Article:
After a few short weeks since Microsoft's exclusive blockbuster release of Titanfall, Sony and the PlayStation 4 have returned to the arena with their own highly anticipated exclusive: Infamous Second Son
The games has been quietly blipping on the radar since its tease at last year's PlayStation media briefing at E3, and the hype has all but died down since. Is the Infamous franchise's sequel enough to satisfy its core fans along with a new console generation of fans looking to be razzled and dazzled?
Yes and no.
Infamous Second Son will undoubtedly appeal to fans of the action/role playing genre, but minor technical annoyances turn into major ass cramps as the game progresses. These ultimately keeps ISS from being truly phenomenal.
That’s not to say that the game is a waste by any means. There is a lot of heat packed into the title, and developer Sucker Punch really took advantage of the PS4’s hardware.
Second Son takes place in a Seattle police state in the not too distant future. The player takes on the role of Delsin Rowe, a young rebel whose mouth runs a lot faster than his brain. After coming into contact with an escaped prisoner who reveals himself to be a “conduit”, Delsin absorbs the convict’s power and decides to take down the head of the Department of Unified Protection (D.U.P.)-- tasked with rounding up and experimenting on other conduits. Throughout his journey, Del comes across ways to strengthen his powers while making allies and enemies along the way.
The skill tree in ISS is fairly robust with special abilities that can be unlocked depending on the player’s moral decisions. Delsin can either take the path of becoming a hero by subduing his enemies (to receive good karma) or a villain by killing them (to receive evil karma). Either way, these choices allow Delsin to level up to more powerful moves and finishers.
It’s a decent system, especially for gamers who just want to equip and go.
As new moves become accessible, Infamous Second Son becomes more fun to play. Making watchtowers explode and blasting enemies from rooftops gets cooler each time it's done and once Delsin’s Orbital Drop becomes available, the sheer devastation caused turns into addiction. The wealth of abilities blend perfectly with the strategic elements of the game. While it may come off as a typical hack n’ slash fest, don’t get it twisted. That will get you killed every time. This game is about sticking and moving. No Rambos allowed.
But with all that awesomeness in Second Son comes a level of frustration from the game’s camera angles. Getting into heated battles with D.U.P. soldiers can easily end with a death after running into a corner, only to be blocked by an environmental object that should have been transparent. Also vertical movements like jumping up to some ledges and ladders are impossible to follow. Instead of a helpful zoomed out wide shot, there’s close-ups and before you know it, Delsin is floating around in circles on the way to a well placed rage quit. The controls can also get away from the player as so much realism was put into Delsin’s physics that going in the opposite direction looks like a banana peel slip.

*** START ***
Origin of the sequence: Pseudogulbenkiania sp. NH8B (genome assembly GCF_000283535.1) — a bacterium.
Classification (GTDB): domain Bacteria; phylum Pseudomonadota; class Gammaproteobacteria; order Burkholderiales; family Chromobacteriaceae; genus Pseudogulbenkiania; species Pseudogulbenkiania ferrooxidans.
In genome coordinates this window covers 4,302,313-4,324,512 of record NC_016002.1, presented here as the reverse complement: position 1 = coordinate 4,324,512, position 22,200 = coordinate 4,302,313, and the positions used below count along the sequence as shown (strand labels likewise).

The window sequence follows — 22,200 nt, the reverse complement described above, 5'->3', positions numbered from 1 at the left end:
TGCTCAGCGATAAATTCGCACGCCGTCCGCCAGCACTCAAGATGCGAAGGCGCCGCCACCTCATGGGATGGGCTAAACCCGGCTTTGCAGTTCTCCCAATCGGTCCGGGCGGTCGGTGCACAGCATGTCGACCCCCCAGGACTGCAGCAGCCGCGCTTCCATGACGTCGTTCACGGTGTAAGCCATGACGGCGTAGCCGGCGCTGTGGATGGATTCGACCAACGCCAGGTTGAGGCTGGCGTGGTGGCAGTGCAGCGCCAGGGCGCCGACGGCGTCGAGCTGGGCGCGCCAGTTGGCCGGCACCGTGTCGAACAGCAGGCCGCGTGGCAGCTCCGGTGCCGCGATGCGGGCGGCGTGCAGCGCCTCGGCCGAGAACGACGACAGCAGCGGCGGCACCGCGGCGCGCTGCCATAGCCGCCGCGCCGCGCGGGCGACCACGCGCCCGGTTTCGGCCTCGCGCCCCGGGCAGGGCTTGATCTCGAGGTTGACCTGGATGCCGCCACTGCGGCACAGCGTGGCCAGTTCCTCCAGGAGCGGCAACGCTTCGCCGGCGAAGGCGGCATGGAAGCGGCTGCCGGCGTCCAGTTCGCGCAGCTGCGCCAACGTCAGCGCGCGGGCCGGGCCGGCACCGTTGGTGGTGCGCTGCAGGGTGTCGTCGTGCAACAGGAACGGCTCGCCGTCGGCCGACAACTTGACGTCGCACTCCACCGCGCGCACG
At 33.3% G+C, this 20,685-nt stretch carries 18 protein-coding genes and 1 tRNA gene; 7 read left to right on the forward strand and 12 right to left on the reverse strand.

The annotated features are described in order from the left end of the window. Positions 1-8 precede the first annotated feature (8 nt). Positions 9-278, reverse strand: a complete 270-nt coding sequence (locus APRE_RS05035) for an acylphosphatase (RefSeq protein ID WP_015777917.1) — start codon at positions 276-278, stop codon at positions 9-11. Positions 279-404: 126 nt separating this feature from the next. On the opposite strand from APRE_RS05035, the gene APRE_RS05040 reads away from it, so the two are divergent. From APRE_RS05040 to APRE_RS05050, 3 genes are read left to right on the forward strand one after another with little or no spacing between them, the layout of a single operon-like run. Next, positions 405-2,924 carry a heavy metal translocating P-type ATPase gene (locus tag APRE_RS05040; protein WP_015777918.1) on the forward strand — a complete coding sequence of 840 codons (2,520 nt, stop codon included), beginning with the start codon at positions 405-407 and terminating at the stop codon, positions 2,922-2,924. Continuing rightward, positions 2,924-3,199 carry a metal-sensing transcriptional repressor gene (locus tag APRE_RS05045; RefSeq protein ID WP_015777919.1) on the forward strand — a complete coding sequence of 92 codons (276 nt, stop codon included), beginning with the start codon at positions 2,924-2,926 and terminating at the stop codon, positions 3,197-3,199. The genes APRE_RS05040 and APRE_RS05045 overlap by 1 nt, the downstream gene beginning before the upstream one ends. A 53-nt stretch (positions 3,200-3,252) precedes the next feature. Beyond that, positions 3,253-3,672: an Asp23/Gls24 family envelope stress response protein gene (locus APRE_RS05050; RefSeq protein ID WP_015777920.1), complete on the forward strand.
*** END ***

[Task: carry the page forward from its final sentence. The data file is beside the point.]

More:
As expected from any open world game (the amount of openness may vary), there are side missions in addition to the main story. While they’re not all mandatory, completing them helps to rally the community to flip on the D.U.P. and run them out of town. Oddly enough, some of the missions like, subduing/killing drug dealers,spray painting politically charged, Banksy-esque graffiti pieces and taking out hidden cameras become more fun than the storyline itself. It’s way easy to get caught up in a D.U.P. mobile unit destroying rampage and forget all about playing through the main missions.
Visually, Second Son has some of the best when it comes to overall artwork and animation. The cut scenes--which can run a bit long at times--flow seamlessly with the gameplay. Sucker Punch did a hell of a job creating a damp and dismal Seattle police state without it looking cliched.
The voice acting was also on point with video game, anime and cartoon voice-over veteran Troy Baker. If the name rings a bell, he was also Booker Dewitt in BioShock Infinite and Joel in The Last of Us. There was no overacting or awkward pauses which helps the script--which is just as good--be that much more entertaining.
Even with it’s small scratches and minor imperfections, Infamous Second Son is worth every penny of a new generation title. There’s plenty of content, not counting any possible DLC to stay busy with and the gameplay is highly addictive.